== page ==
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24 Jan

Is Internet Anonymity Doomed?

It's been 20 years since New Yorker ran this cartoon, which was the origin of the meme that "On the Internet, nobody knows you're a dog." But it's still pretty much true, as we recently were reminded, thanks to the unfortunate recent case of a star college football player whose online girlfriend--stricken tragically with leukemia, or so he thought--turned out to be a fake, perpetrated upon him by an online hoaxster.

But there are more and more signs that Internet anonymity--once heralded as one of the essential building blocks of the online world's freedom-loving anarchistic spirit--is destined to go the way of dialup modems. Instead, we' may be peering into a future in which everybody will be continually, instantly identifiable online, no matter what device you use, or what elaborate layers of ambiguity you seek to fashion.

One sign of this paridigm shift is the news that Google is exploring the possibility of eliminating passwords, and replacing them with identifiable hardware. One way to do this would be pocket-sized USB devices containing cryptographic cards, which users would carry around with them and plug into their PCs (for handheld devices or smart phones, they'd use a wireless NFC connection). As this Wired article explains: 

You log into the website, plug in the USB stick and then register it with a single mouse click. They see a future in which you authenticate one device--your smartphone or something like a Yubico key--and then use that almost like a car key, to fire up your web mail and online accounts.

 Yubico, which makes authentication technology of the sort that Google is contemplating, describes its vision:

Imagine that you have one single key and one single password to securely access all your Internet life. 

Yubico imagines that someday soon, you'll be able to buy an authentication key in a 7-Eleven or on Amazon, just like you would buy a prepaid phone card or gift card now, install it, and use it to replace all of your cumbersome, easy-to-hack passwords. And you wouldn't just have to use it to get to your Google Drive docs. The key would allow you to access your bank, your healthcare records, and all sorts of other stuff. Yubico even evisions you using such a key to log onto an online polling place and cast a vote for a future President.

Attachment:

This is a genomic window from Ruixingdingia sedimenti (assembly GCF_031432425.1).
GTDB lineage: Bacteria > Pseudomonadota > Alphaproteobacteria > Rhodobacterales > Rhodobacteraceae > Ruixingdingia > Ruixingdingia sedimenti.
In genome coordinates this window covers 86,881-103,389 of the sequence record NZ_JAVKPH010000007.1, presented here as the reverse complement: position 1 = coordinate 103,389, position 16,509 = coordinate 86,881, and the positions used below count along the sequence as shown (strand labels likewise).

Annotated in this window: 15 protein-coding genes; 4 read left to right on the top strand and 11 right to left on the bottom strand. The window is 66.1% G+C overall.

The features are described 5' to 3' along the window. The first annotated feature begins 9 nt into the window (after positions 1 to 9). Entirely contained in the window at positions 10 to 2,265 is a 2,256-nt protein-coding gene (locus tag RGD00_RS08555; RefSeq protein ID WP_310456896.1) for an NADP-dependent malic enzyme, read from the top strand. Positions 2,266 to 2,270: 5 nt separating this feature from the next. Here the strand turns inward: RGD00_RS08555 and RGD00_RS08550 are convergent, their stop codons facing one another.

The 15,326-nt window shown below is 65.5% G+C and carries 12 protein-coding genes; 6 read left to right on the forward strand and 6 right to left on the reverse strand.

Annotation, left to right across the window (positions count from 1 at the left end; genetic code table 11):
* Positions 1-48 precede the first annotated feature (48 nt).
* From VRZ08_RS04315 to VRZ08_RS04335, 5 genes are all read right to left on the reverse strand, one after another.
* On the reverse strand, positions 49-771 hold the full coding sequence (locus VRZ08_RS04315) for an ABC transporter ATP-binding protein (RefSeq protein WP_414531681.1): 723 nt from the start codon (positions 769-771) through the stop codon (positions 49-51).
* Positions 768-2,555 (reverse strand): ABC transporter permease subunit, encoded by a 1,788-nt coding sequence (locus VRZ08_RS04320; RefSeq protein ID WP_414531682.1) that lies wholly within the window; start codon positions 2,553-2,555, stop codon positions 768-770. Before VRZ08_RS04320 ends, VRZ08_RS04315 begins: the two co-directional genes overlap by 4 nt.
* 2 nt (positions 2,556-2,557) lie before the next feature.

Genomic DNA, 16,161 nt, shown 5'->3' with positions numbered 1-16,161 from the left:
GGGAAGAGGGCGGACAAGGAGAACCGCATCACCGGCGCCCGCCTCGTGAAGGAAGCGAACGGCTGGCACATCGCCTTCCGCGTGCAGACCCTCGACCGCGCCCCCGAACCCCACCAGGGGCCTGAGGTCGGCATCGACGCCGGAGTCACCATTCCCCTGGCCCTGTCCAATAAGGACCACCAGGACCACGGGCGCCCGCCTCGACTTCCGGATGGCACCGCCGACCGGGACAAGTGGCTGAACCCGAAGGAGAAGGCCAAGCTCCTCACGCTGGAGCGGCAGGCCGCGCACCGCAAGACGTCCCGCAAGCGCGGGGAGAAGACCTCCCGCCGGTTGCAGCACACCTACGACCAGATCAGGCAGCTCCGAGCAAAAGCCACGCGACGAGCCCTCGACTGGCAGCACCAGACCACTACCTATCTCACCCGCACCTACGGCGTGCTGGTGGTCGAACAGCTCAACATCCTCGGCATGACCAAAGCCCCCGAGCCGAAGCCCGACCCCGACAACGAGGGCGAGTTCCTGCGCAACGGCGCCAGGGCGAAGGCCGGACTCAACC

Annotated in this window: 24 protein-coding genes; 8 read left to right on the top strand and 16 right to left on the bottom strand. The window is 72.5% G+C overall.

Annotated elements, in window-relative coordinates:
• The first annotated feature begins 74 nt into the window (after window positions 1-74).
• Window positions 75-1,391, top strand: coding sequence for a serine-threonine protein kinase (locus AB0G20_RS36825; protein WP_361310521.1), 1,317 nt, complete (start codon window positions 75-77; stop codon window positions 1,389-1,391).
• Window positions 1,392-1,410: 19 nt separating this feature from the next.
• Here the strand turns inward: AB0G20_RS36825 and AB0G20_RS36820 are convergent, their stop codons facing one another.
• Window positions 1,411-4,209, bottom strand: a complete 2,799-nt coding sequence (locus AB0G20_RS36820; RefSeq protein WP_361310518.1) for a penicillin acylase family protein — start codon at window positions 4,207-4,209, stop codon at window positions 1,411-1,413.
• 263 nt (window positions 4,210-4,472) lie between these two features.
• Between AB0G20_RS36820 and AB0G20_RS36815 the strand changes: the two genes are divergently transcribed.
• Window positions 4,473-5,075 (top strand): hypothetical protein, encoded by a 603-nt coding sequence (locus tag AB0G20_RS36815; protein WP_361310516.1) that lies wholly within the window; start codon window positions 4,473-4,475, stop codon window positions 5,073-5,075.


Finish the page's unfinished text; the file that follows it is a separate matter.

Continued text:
Yubico is quick to walk things back a bit, and insist that such keys wouldn't be the end of Internet privacy and anonymity; A person could opt to have multiple keys and identities, the company insists. Thus, Internet canines, imaginary girlfriends, exiled political dissidents from repressive countries, and mischevious hacktivists in Guy Fawkes masks presumably could continue what they're doing now. 

 But I'm skeptical that anonymity is going to survive the synergy of hardware keys and other technological shifts that are emerging. For one, it strikes me that unless we continue to have a society that utilizes fungible paper currency, it would be possible to trace the purchaser of a hardware key through credit or debit card records--and to monitor him or her continuously, even if a person uses disguises such as IP address spoofing.

Add to that the development of technology that eventually could digitally fingerprint every single one of the 10 billion or so computers, phones and other devices on the Internet. This 2010 Wall Street Journal article reported that a California company named Blue Cava might eventually develop a "credit bureau for devices," in which every computer or cellphone will have a "reputation" based on its user's online behavior, shopping habits and demographics. 

It's not inconceivable, of course, that somebody will develop a technology that will thwart all of this--or even develop a new sort of communication mode that circumvents the traceable, identifiable portion of the Internet. Not being an electrical engineer, I'm not exactly sure how that might be made to work. But my layman's mind sees something  vaguely resembling of Ham radio, in which users would communicate ad hoc, directly from one device to another, without using a network, and deploy some sort of spoofing to block tracing of their physical location. They also possibly could set up an alternative Internet host based on an instant nation set up on an oil platform, an idea that I've written about before.

So what do you think? Is Internet anomymity inevitably doomed? Or are Internet users, in the fashion of the bandit leader in Treasure of the Sierra Madre, going to defiantly insist that  "I don't have to show you any stinkin' badges!"  Express your opinion below.



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